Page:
Ancient Rome Cosmetics


Today’s cosmetics are everywhere – lining the aisles of drugstores, taking up their very own spaces in malls, and even popping up as specialty stores in cities. There’s just so much to makeup today, from hundreds of different lipstick shades, eye shadow colors and palettes, blush in pinks, and even foundations in countless skin tone matches. However, makeup isn’t a new or more modern invention; it’s been around for centuries, dating as far back as the days of the ancient Roman Empire. Long before the countries and peoples of today existed, makeup was around, albeit in a somewhat different format. Here’s what the cosmetic industry looked like during the years of ancient Rome.

Many people know that the practice of using makeup and various forms of cosmetics began not in Rome or Europe, but in Egypt. However, the Romans were the culture and people that most embraced cosmetic products, making them an integral part of their lives. Creating the cosmetics that changed the world wasn’t a simple process: because the Egyptians had all of the makeup expertise of the time, those in the Roman Empire had to import products from faraway places, and learn the secret recipes of their foes. Once makeup became part of life in Rome, women of all different status and class levels wanted to use it – those who didn’t were viewed as lesser, and as less attractive.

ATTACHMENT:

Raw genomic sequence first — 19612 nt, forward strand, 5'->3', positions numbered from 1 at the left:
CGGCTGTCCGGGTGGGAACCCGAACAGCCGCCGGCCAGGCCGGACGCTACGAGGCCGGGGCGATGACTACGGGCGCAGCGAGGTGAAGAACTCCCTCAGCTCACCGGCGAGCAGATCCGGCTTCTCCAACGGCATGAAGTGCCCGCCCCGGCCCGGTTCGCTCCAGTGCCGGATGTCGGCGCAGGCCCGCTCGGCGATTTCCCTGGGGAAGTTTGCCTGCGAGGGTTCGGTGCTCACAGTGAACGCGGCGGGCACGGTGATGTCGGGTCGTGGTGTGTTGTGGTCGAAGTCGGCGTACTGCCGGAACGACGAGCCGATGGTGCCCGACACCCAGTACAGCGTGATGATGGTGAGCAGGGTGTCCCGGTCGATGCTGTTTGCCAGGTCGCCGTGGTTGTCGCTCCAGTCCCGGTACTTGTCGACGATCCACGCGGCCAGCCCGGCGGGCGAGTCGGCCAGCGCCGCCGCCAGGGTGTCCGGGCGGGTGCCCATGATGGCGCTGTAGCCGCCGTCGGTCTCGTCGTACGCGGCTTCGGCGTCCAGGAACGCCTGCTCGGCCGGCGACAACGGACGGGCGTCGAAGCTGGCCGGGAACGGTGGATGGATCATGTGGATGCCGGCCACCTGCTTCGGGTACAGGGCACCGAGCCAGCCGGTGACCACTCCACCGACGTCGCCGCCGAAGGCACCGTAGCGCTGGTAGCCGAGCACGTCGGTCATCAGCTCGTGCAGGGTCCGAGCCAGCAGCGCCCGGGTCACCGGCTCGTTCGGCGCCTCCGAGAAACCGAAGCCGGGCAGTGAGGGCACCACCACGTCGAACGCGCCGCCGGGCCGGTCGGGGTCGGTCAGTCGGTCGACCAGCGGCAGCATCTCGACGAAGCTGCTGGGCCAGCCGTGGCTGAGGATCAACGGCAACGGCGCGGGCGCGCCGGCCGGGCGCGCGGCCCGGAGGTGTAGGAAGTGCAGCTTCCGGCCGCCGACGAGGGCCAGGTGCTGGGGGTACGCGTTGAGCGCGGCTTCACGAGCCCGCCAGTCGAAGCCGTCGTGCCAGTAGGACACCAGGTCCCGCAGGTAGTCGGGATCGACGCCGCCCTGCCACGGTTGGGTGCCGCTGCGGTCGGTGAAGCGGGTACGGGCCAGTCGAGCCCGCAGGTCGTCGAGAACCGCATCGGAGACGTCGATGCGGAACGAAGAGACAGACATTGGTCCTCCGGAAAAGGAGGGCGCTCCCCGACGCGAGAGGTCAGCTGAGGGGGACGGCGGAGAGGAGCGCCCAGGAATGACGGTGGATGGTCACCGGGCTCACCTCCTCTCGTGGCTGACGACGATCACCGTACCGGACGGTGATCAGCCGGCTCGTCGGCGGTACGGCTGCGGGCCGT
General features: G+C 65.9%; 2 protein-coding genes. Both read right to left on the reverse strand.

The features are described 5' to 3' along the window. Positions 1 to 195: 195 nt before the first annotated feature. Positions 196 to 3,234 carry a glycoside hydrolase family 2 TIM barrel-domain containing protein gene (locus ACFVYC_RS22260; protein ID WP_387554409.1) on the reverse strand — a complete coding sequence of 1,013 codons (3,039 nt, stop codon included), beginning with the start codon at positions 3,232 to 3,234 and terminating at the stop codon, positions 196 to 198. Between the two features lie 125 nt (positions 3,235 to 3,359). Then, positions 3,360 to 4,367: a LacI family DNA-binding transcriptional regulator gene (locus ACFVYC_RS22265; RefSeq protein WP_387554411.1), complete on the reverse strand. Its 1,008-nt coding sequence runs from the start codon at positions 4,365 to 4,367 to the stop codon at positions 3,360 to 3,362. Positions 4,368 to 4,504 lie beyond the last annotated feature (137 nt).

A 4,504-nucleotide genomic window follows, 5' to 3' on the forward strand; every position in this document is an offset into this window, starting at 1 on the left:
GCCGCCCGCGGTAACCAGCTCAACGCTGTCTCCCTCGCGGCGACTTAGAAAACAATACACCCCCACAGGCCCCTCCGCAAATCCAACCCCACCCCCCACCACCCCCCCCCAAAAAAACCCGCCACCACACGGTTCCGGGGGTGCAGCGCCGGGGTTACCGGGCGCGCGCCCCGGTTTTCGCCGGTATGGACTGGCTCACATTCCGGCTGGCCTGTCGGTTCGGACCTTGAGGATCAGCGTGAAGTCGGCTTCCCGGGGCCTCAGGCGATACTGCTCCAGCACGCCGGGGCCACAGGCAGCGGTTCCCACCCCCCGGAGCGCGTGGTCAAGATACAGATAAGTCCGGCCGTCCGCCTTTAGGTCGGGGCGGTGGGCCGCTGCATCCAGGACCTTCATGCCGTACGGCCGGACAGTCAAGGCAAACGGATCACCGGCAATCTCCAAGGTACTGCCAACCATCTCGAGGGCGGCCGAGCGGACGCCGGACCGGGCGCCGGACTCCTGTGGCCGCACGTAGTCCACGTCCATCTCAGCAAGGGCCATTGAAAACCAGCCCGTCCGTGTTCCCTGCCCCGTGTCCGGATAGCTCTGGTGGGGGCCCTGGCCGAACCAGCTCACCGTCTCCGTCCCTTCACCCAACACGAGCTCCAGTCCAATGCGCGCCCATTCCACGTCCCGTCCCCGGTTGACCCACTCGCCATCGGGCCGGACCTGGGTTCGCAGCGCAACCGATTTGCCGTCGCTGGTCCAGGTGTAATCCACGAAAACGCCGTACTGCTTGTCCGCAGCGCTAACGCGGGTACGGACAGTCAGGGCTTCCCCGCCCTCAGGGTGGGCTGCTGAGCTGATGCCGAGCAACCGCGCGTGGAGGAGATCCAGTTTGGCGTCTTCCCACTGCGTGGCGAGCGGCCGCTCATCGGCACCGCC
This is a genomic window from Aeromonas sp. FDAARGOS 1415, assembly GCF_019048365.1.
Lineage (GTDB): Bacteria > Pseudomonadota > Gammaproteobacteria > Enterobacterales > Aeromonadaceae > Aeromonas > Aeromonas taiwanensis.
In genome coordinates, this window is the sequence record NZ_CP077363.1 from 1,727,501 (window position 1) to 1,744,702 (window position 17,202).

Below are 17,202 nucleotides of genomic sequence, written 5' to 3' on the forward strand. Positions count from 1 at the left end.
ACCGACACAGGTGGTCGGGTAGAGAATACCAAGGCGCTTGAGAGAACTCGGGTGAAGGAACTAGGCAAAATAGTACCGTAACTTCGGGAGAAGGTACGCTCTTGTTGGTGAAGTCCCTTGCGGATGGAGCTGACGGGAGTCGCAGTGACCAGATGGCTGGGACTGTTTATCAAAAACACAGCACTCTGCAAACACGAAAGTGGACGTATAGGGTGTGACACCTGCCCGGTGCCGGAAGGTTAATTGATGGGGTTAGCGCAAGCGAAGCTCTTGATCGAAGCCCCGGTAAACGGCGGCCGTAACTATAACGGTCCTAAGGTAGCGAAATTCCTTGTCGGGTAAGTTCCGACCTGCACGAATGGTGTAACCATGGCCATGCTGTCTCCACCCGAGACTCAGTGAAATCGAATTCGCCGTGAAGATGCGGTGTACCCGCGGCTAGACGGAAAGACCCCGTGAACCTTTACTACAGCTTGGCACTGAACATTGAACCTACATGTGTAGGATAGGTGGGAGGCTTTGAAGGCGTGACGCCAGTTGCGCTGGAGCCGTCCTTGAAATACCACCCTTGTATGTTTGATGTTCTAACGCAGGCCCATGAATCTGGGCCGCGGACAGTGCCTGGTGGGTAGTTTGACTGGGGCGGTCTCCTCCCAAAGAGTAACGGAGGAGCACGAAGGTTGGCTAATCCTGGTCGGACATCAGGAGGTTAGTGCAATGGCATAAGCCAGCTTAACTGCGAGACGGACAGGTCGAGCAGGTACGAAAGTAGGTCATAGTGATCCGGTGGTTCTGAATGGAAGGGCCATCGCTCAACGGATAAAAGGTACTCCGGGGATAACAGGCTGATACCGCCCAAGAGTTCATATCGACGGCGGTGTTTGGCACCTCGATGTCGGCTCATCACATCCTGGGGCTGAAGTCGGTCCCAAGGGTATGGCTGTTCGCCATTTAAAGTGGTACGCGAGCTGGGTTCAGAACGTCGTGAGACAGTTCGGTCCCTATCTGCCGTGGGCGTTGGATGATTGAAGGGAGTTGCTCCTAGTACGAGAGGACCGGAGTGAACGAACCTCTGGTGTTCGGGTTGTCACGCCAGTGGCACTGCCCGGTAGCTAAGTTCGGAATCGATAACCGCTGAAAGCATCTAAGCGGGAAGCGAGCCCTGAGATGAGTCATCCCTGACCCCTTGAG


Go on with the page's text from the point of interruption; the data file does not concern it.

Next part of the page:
As cosmetic use grew increasingly popular in Rome, women clamored to get the newest products, and even ones unheard of in the empire. Rich families began importing products from China, Germany, and Gaul so they could have the most expensive, luxurious, and exotic makeup in existence. In fact, the demand for such incredible and hard-to-find cosmetics grew so great that the leaders of the empire attempted to ban them, passing the “LexOppia” law in 189 BC to limit the amount of makeup a woman could own. The law didn’t last long, and soon the wealthy were once again free to purchase as many cosmetics as desired.

Certain makeup products were popular in Rome, differentiating the taste of the Romans from the Egyptians. Whereas deep eye makeup and strong lip colors dominated in Egypt, the women of the Roman Empire loved donning cosmetics all over their bodies. From skincare products similar to lotion, teeth products, and even nail polish-like items, cosmetics were an entire-body affair. The paler a woman’s skin, the wealthier and higher status she was; as such, one of the most popular cosmetic efforts was applying a mask to lightening the skin. Additionally, the Romans loved applying rogue, painting on their eyebrows, and even lengthening their eyelashes, much like women of today’s cosmetic style.